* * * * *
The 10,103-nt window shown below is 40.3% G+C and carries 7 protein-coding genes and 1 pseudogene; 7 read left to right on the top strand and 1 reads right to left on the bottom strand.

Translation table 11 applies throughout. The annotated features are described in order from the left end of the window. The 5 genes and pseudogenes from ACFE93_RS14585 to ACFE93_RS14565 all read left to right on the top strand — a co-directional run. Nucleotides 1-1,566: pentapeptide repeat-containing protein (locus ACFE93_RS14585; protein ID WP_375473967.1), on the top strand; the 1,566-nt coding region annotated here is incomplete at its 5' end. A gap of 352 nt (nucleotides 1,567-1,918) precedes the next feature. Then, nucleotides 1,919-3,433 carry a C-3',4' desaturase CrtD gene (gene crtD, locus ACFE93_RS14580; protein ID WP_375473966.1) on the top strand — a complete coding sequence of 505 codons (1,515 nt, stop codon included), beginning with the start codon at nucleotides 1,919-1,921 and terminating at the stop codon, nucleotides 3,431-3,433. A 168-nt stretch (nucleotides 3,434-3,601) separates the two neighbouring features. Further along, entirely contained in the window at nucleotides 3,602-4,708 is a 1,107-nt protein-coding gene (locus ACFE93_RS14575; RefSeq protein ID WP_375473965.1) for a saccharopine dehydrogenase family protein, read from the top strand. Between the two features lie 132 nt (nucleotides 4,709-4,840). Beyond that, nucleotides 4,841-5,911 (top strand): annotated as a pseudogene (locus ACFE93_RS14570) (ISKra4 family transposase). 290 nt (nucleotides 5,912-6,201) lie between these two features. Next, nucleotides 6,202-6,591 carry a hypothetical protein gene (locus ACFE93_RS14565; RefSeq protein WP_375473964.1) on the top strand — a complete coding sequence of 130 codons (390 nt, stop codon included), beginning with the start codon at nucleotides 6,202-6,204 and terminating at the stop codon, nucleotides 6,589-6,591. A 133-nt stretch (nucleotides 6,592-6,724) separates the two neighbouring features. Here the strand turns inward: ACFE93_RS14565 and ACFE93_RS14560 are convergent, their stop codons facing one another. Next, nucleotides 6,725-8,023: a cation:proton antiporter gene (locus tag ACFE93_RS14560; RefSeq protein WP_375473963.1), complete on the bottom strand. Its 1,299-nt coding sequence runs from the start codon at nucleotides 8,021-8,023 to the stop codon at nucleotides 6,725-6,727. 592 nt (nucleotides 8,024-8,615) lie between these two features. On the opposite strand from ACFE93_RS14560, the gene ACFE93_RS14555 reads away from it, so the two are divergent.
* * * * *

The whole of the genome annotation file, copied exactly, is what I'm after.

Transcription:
The 10,103-nt window shown below is 40.3% G+C and carries 7 protein-coding genes and 1 pseudogene; 7 read left to right on the top strand and 1 reads right to left on the bottom strand.

Translation table 11 applies throughout. The annotated features are described in order from the left end of the window. The 5 genes and pseudogenes from ACFE93_RS14585 to ACFE93_RS14565 all read left to right on the top strand — a co-directional run. Nucleotides 1-1,566: pentapeptide repeat-containing protein (locus ACFE93_RS14585; protein ID WP_375473967.1), on the top strand; the 1,566-nt coding region annotated here is incomplete at its 5' end. A gap of 352 nt (nucleotides 1,567-1,918) precedes the next feature. Then, nucleotides 1,919-3,433 carry a C-3',4' desaturase CrtD gene (gene crtD, locus ACFE93_RS14580; protein ID WP_375473966.1) on the top strand — a complete coding sequence of 505 codons (1,515 nt, stop codon included), beginning with the start codon at nucleotides 1,919-1,921 and terminating at the stop codon, nucleotides 3,431-3,433. A 168-nt stretch (nucleotides 3,434-3,601) separates the two neighbouring features. Further along, entirely contained in the window at nucleotides 3,602-4,708 is a 1,107-nt protein-coding gene (locus ACFE93_RS14575; RefSeq protein ID WP_375473965.1) for a saccharopine dehydrogenase family protein, read from the top strand. Between the two features lie 132 nt (nucleotides 4,709-4,840). Beyond that, nucleotides 4,841-5,911 (top strand): annotated as a pseudogene (locus ACFE93_RS14570) (ISKra4 family transposase). 290 nt (nucleotides 5,912-6,201) lie between these two features. Next, nucleotides 6,202-6,591 carry a hypothetical protein gene (locus ACFE93_RS14565; RefSeq protein WP_375473964.1) on the top strand — a complete coding sequence of 130 codons (390 nt, stop codon included), beginning with the start codon at nucleotides 6,202-6,204 and terminating at the stop codon, nucleotides 6,589-6,591. A 133-nt stretch (nucleotides 6,592-6,724) separates the two neighbouring features. Here the strand turns inward: ACFE93_RS14565 and ACFE93_RS14560 are convergent, their stop codons facing one another. Next, nucleotides 6,725-8,023: a cation:proton antiporter gene (locus tag ACFE93_RS14560; RefSeq protein WP_375473963.1), complete on the bottom strand. Its 1,299-nt coding sequence runs from the start codon at nucleotides 8,021-8,023 to the stop codon at nucleotides 6,725-6,727. 592 nt (nucleotides 8,024-8,615) lie between these two features. On the opposite strand from ACFE93_RS14560, the gene ACFE93_RS14555 reads away from it, so the two are divergent.